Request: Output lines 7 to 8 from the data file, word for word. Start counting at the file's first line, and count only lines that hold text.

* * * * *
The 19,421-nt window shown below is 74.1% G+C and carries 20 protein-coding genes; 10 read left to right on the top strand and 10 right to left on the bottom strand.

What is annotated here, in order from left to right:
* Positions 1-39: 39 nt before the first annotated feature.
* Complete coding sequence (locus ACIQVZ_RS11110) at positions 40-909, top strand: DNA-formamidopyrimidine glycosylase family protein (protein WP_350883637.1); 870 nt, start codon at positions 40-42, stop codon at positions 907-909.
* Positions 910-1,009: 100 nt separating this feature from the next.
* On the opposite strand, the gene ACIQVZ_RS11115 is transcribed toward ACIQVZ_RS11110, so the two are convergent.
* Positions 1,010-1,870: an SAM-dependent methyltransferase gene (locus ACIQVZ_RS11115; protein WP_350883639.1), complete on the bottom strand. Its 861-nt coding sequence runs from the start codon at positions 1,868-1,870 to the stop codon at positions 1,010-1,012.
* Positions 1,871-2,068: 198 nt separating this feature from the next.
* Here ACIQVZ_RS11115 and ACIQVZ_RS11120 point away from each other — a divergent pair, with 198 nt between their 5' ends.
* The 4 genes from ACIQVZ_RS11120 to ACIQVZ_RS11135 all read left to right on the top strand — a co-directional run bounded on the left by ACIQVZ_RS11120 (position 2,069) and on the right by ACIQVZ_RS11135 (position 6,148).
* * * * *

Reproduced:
* Positions 1,010-1,870: an SAM-dependent methyltransferase gene (locus ACIQVZ_RS11115; protein WP_350883639.1), complete on the bottom strand. Its 861-nt coding sequence runs from the start codon at positions 1,868-1,870 to the stop codon at positions 1,010-1,012.
* Positions 1,871-2,068: 198 nt separating this feature from the next.